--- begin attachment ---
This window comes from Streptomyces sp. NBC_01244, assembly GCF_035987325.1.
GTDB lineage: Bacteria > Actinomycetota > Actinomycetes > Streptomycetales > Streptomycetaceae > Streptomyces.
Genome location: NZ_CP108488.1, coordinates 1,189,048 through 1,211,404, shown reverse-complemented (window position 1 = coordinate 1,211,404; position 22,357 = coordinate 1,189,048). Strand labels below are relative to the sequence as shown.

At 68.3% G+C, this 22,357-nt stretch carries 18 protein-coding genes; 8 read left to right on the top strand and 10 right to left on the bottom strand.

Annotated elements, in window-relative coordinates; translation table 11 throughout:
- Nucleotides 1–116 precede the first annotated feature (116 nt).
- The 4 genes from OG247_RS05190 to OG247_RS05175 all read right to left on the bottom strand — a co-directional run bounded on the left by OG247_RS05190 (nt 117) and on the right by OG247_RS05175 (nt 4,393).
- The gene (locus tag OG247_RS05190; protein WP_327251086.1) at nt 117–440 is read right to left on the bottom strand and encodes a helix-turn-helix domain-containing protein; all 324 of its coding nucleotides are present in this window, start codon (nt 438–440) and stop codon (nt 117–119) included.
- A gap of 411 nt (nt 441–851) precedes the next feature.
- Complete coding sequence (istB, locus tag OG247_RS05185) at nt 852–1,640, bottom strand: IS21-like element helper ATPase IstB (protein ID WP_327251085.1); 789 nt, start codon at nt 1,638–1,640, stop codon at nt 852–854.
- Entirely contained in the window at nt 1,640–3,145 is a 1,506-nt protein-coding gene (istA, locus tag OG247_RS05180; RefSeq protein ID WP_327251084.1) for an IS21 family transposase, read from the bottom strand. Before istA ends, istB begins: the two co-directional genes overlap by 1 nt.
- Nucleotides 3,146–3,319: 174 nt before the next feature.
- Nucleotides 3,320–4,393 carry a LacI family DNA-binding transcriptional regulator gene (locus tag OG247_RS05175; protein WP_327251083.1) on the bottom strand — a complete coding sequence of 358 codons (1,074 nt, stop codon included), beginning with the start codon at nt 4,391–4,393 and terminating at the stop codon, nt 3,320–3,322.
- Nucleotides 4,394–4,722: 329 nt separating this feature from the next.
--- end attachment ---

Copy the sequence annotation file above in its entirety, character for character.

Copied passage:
This window comes from Streptomyces sp. NBC_01244, assembly GCF_035987325.1.
GTDB lineage: Bacteria > Actinomycetota > Actinomycetes > Streptomycetales > Streptomycetaceae > Streptomyces.
Genome location: NZ_CP108488.1, coordinates 1,189,048 through 1,211,404, shown reverse-complemented (window position 1 = coordinate 1,211,404; position 22,357 = coordinate 1,189,048). Strand labels below are relative to the sequence as shown.

At 68.3% G+C, this 22,357-nt stretch carries 18 protein-coding genes; 8 read left to right on the top strand and 10 right to left on the bottom strand.

Annotated elements, in window-relative coordinates; translation table 11 throughout:
- Nucleotides 1–116 precede the first annotated feature (116 nt).
- The 4 genes from OG247_RS05190 to OG247_RS05175 all read right to left on the bottom strand — a co-directional run bounded on the left by OG247_RS05190 (nt 117) and on the right by OG247_RS05175 (nt 4,393).
- The gene (locus tag OG247_RS05190; protein WP_327251086.1) at nt 117–440 is read right to left on the bottom strand and encodes a helix-turn-helix domain-containing protein; all 324 of its coding nucleotides are present in this window, start codon (nt 438–440) and stop codon (nt 117–119) included.
- A gap of 411 nt (nt 441–851) precedes the next feature.
- Complete coding sequence (istB, locus tag OG247_RS05185) at nt 852–1,640, bottom strand: IS21-like element helper ATPase IstB (protein ID WP_327251085.1); 789 nt, start codon at nt 1,638–1,640, stop codon at nt 852–854.
- Entirely contained in the window at nt 1,640–3,145 is a 1,506-nt protein-coding gene (istA, locus tag OG247_RS05180; RefSeq protein ID WP_327251084.1) for an IS21 family transposase, read from the bottom strand. Before istA ends, istB begins: the two co-directional genes overlap by 1 nt.
- Nucleotides 3,146–3,319: 174 nt before the next feature.
- Nucleotides 3,320–4,393 carry a LacI family DNA-binding transcriptional regulator gene (locus tag OG247_RS05175; protein WP_327251083.1) on the bottom strand — a complete coding sequence of 358 codons (1,074 nt, stop codon included), beginning with the start codon at nt 4,391–4,393 and terminating at the stop codon, nt 3,320–3,322.
- Nucleotides 4,394–4,722: 329 nt separating this feature from the next.